Monday 24 December 2012

Madhwacharya's Mahabharata

India is a land of a billion people. Of this number, only a handful can lay claim to have met or seen God and only a miniscule of these numbers can say that they were asked by God to educate people and write a book.
Madhwacharya is among such rare persons. He not only met the venerable Veda Vyasa (Narayana) twice in Badari but he was also asked to write the Mahabharata Tatparya Nirnaya to correct the imbalances that had crept up in the epic.
The epic had been written thousands of years earlier and it had undergone several interpolations, additions and even subtractions. It was left to Madhwa to reinterpret both the Ramayana and Mahabharata correctly and in context of the events that had occurred.
As Madhwa was Hanuman in his first avatar when the Ramayana  occurred and Bheem in the second during the time of the Mahabharata, he was eminently qualified to write a commentary on the Bharata or Mahabharata.
This can be termed as  one of the rarest of rare books as it deals with both the epics-Ramayana and Mahabharata simultaneously. It gives us a beautiful and evocative exposition of the epics and also several concepts of religion and philosophy.
The Nirnaya comprises of 32 chapters and each chapter deals with a different issue. It runs into more than 5,000 verses. The work can be categorised into three parts. The first part covers the first three chapters and gives us a beautiful summary of Mahabharata and entire scriptures. It is these chapters that lays the foundation for the other two sections to follow.
The second section comprises chapters 4 to 9 deals and with the story of Ramayana. The last section details the story of Mahabharata from chapters 11 to 32. The final chapter deals with the Pandavas’ ascent to heaven. The tenth chapter is all about Vyasa (Narayana).
In the Nirnaya, Madhwa explains some of the finer aspects of the Bharata (Mahabharata) by drawing upon other religious texts such as Vishnu Purana, Vedas, Hari Vamsha and Bhagavath Geetha.
Since Madhwa was the earlier avatar of Hanuman and Bheema, here Bheema is the hero of  almost all the episodes or rather incidents.
What makes this work invaluable is that Madhwa himself writes about the reason for penning the work. This is contained in the second chapter called Vakyoddharah. He says here that he wants to give us the correct interpretation of the verses written by Veda Vyasa.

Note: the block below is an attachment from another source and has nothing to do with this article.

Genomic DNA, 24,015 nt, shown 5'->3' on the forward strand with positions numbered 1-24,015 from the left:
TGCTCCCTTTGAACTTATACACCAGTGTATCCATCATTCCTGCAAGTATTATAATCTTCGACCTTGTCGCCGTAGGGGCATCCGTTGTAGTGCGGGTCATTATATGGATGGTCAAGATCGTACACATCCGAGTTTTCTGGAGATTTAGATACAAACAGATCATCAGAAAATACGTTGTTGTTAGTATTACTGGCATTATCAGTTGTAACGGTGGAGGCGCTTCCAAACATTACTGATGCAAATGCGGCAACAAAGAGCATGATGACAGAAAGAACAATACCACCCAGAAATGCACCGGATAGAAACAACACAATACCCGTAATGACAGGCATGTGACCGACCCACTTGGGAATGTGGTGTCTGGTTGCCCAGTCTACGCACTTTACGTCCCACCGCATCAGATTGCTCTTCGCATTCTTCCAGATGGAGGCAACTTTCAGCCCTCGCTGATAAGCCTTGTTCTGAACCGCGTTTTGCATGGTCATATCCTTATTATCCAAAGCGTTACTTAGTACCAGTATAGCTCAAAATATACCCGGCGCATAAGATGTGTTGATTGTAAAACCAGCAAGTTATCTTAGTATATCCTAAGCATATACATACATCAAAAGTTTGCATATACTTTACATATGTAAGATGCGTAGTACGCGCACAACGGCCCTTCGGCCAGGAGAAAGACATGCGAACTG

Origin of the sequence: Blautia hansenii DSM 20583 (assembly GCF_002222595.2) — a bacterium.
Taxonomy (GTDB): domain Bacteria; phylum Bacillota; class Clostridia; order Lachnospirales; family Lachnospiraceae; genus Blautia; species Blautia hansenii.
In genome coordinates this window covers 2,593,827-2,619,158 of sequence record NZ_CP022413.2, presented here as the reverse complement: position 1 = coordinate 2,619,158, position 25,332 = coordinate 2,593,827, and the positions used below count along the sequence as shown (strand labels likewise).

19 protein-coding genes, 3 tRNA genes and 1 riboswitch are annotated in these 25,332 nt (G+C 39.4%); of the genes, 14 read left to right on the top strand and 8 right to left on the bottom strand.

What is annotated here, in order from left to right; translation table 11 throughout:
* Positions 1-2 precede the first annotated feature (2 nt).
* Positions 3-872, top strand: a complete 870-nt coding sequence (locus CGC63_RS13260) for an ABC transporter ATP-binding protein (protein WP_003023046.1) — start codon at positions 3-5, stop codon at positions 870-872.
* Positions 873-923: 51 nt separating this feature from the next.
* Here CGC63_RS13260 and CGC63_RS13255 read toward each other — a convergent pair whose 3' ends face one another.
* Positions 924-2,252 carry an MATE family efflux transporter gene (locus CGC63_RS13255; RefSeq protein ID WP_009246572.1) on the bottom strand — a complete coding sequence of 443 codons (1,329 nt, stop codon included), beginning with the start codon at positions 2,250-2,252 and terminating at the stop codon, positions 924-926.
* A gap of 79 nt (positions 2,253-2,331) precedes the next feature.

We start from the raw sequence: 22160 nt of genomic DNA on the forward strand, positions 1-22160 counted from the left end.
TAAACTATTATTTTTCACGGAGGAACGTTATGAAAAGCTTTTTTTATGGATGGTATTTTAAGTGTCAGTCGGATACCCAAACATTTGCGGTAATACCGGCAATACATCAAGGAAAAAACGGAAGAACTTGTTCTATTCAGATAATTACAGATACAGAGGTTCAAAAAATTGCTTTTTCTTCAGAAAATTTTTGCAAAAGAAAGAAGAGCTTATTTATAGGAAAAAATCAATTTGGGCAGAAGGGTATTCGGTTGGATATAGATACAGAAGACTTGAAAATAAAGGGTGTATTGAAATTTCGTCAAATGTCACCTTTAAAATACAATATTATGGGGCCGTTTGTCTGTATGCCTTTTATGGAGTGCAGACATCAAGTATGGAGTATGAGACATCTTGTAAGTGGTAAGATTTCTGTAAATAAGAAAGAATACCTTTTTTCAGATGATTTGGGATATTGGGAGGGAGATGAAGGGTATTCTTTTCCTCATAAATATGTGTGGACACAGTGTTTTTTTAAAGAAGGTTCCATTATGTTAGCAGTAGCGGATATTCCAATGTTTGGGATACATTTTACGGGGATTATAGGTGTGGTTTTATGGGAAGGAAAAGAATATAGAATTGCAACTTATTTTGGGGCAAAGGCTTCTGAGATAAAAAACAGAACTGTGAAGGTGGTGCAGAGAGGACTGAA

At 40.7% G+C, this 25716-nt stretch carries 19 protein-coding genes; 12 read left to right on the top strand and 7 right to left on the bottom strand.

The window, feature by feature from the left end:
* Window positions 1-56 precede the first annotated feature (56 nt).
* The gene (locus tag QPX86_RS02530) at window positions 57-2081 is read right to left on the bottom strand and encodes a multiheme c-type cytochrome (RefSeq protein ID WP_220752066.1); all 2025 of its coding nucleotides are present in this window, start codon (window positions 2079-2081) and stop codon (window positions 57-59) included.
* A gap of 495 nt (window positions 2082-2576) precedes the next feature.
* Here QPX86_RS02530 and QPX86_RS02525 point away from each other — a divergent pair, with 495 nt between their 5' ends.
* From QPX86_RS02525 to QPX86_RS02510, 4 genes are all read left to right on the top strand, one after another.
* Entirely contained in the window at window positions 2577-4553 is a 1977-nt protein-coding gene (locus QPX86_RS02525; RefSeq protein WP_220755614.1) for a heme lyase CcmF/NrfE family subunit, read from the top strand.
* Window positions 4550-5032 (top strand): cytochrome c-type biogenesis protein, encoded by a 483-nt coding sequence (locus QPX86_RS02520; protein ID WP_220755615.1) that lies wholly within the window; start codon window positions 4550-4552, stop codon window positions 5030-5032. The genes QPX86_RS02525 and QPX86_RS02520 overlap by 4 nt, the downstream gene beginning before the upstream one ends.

Madhwa was asked by Veda Vyasa himself to write the Nirnaya. He had visited Badari the second time and after coming back to Udupi, he wrote the Mahabharata Tatparya Nirnaya.
The Nirnaya is not mere a book on the epics. It gives us a new and more correct interpretation of the events and incidents of the Ramayana and Mahabharata in relation to the Puranas and Shastras.  We have to take this as the most authentic and correct interpretation as it is Hanuma through whose eyes we see the Ramayana being told and Bheema through whom the Bharata is being narrated.
This can be called the first research work on the epics. It also gives us a correct version of many events of both the epics and proves beyond doubt that over centuries some incidents, passages and slokas have either been added or interposed with the original, twisting the real meaning.
 Here Madhwa establishes several concepts of the Dwaitha Siddantha (philosophy) such as the greatness and supremacy of Hari or Vishnu, the high position of Vayu, the concept of Bheda  which is integral to Dwaitha philosophy and the Taratamya or hierarchy of Gods.
“Taratamyam tato gyeyam sarvocchatvam harestatha
tatadvina nakasyapi vimuktih syath kathanchana”, says our Acharya about the hierarchy of Gods.
Here, Vishnu is the giver of all knowledge and he then imparted it to Brahma and other Gods. 
He also illustrates the difference between the Atma and the Paramathma. Thus, this work built the foundation for the Tatwavada of our Acharya.
But please remember this is a critical work and it does not offer a line-by-line commentary of the Bharata. For that you have to go to Vadiraja Theertha’s  Mahabharata-Prasthana which gives us an explanation of one hundred thousand difficult words in the Bharata.
Apart from Raghavendra Swamy, a commentary on Nirnaya was also written in Kannada by Vadiraja Theertha. This book is also called Mahabharata Tatparya Nirnaya.
Kambalur Ramachandra Theerta of Vyasaraja Matha, whose brindavana, is in Vellore, has also written a tippani on the Nirnaya.   
For a easier understanding of the Nirnaya, it is better to read the Bhava Sangraha written by Raghavendra Swamy.  This is a work of 32 slokas and each sloka summarises one of the 32 chapters of the Nirnaya.
Satyaabhinava Theertha, one of the pontiffs of Uttradhi Matha has written a Vyakhana on Mahabharata Tatparya Nirnaya.
The Nirnaya cannot be read in isolation as it has several layers of meaning. It can be read alongside one of the commentaries for a better and truer understating of the epics.

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